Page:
Sharp exchanges at UN over Middle East peace, Iran

Other News Materials 27 September 2008 01:17 (UTC +04:00)

Israeli and Palestinian officials traded accusations over the failure to achieve peace in the region while Western powers sharply condemned Iran's threats against Israel during a series of meetings and speeches on the Middle East at the United Nations on Friday, dpa reported.

Palestinian President Mahmoud Abbas, who addressed both the UN General Assembly and Security Council, said Israel's continued building of settlements in the West Bank was the "main obstacle" to achieving a two-state solution. He said the patchwork of settlements made it near impossible to create a viable Palestinian state.

That message received broad support in a meeting of the Security Council. The gathering was intended to exclusively discuss ongoing Israeli settlement activity, but a number of ministers sought to broaden the message beyond just Israel's transgressions.

French Foreign Minister Bernard Kouchner called the settlements "illegal under international law" but praised the wider peace talks being held by the Israelis and Palestinians. He said the talks had continued despite the best efforts of "extremists" and called on the Palestinian Authority to continue combatting terrorism.

Israel's UN ambassador Gabriela Shalev criticized the council for ignoring the threats posed by the radical Islamic group Hamas, which controls the Gaza Strip, and the repeated threats against Israel from Iran. She acknowledged settlements were a "sensitive issue," but denied they were the "principle and singular" obstacle to peace in the region.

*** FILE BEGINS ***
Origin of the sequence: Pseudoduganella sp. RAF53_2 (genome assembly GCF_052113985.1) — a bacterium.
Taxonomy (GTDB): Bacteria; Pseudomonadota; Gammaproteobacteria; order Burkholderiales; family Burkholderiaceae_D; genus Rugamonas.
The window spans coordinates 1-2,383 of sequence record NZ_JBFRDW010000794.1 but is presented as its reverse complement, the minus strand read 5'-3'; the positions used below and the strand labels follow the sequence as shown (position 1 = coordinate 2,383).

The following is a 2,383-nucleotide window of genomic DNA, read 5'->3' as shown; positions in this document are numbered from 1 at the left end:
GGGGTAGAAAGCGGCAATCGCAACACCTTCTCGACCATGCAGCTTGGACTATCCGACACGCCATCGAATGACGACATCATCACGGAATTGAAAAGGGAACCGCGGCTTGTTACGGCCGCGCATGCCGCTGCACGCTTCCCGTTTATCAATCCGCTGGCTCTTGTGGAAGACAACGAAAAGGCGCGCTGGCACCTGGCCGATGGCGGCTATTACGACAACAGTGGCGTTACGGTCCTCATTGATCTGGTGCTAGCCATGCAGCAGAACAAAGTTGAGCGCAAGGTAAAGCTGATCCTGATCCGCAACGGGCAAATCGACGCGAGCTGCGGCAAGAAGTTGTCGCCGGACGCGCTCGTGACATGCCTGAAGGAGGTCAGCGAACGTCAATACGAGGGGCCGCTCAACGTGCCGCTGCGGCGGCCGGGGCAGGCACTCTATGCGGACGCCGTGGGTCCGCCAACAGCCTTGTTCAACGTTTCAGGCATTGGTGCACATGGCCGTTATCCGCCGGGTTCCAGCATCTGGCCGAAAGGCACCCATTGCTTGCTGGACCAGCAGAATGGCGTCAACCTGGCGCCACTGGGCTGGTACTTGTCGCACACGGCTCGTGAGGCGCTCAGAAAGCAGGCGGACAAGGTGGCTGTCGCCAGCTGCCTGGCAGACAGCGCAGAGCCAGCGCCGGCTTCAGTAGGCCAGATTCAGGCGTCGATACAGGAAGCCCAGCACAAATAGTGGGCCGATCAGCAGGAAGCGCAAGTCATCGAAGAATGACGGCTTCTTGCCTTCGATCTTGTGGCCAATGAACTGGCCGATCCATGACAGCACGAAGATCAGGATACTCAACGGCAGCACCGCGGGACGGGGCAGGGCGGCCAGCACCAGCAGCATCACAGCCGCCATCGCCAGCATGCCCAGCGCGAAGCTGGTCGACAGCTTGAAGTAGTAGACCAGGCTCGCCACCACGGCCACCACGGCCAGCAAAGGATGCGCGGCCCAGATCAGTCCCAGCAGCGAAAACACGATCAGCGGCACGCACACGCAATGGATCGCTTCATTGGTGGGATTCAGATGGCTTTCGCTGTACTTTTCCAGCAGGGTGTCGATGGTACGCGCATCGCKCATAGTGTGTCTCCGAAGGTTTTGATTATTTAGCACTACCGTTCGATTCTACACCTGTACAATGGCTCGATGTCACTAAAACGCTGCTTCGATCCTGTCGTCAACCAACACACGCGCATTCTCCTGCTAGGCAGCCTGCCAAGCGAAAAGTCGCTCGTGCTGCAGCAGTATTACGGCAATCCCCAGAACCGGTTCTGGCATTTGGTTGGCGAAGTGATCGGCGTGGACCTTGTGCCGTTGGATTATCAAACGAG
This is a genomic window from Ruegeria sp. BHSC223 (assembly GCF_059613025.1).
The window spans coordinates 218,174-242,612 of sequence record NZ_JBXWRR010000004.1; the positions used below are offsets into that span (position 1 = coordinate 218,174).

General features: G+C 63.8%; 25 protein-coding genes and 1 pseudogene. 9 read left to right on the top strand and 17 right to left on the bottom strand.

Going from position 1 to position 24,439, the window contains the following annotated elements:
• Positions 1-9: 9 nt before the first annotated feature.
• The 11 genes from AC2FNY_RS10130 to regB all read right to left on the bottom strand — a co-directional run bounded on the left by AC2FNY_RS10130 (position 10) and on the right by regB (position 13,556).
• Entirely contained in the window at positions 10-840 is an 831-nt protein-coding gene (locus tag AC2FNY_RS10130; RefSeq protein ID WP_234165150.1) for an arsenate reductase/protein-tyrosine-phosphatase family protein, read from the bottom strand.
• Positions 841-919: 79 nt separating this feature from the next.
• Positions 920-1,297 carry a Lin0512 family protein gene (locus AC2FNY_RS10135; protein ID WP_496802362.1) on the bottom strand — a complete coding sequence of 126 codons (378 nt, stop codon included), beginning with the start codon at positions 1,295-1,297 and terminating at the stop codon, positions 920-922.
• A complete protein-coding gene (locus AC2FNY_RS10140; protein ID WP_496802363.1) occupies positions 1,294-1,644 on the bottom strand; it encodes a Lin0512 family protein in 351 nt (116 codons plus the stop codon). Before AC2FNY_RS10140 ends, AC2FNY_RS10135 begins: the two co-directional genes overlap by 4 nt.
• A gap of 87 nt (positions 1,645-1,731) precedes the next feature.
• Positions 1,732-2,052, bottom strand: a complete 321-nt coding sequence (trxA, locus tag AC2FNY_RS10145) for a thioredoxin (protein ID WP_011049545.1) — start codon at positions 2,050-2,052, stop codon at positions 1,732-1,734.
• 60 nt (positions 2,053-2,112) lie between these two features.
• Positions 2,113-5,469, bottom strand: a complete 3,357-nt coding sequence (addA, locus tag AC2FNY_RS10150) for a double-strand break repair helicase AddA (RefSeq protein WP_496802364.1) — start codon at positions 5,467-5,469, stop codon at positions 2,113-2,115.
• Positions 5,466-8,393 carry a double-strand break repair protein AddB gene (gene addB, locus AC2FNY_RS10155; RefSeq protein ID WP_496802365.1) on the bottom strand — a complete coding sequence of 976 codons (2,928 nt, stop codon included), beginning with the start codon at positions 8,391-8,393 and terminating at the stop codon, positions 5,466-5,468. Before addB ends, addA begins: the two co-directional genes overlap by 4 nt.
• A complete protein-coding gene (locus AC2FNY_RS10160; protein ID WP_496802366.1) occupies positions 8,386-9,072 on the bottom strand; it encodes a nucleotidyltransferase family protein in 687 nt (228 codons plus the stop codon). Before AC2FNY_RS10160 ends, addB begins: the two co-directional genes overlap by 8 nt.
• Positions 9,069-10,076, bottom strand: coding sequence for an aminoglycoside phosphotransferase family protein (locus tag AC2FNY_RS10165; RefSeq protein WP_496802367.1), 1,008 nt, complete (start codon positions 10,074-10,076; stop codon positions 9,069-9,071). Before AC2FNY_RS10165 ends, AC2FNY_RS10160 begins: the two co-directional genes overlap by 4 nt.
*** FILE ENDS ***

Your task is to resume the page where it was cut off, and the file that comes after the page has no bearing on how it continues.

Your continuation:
The 15-nation council held the debate at the request of Saudi Arabia and the Arab League on a day when the so-called Middle East quartet - made up of the US, European Union, UN and Russia - was set to discuss the peace process at UN headquarters in New York.

US Secretary of State Condoleezza Rice told the council that the United States was still working hard towards finding a deal and praised the "viable, robust, peace process." President George W Bush hosted a Middle East conference in Annapolis, Maryland in November where both sides pledged to reach a deal by the end of this year.

Abbas said the Palestinian Authority would strive to achieve the "maximum progress possible" in talks with Israel this year. Israeli President Shimon Perez said Wednesday he didn't expect a final solution until 2009.

But Rice also angrily chided the Security Council for not condemning Iranian President Mahmoud Ahmadinejad's fresh threats against Israel made during a speech before the UN General Assembly earlier this week.

"When this council decides what really needs to be taken up as a threat to international peace and security, that to me makes the top of the list," Rice told the council.

"The United States will be asking the council to convene again to take up the matter of one member of the United Nations calling for the destruction of another member of the United Nations in a way that simply should not be allowed, if you would pardon my saying so in polite company," Rice said.

British Foreign Minister David Miliband said he was "truly sorry the council could not find unity in the denunciation of (Ahmadinejad's) remarks."

Arab League Secretary General Amr Mussa told reporters that the council had been "unanimous" in its condemnation of Israeli settlement activity, which he said made the prospects of achieving a two-state solution "very difficult, if not impossible."

The ongoing settlement activity "has killed Annapolis," Mussa said.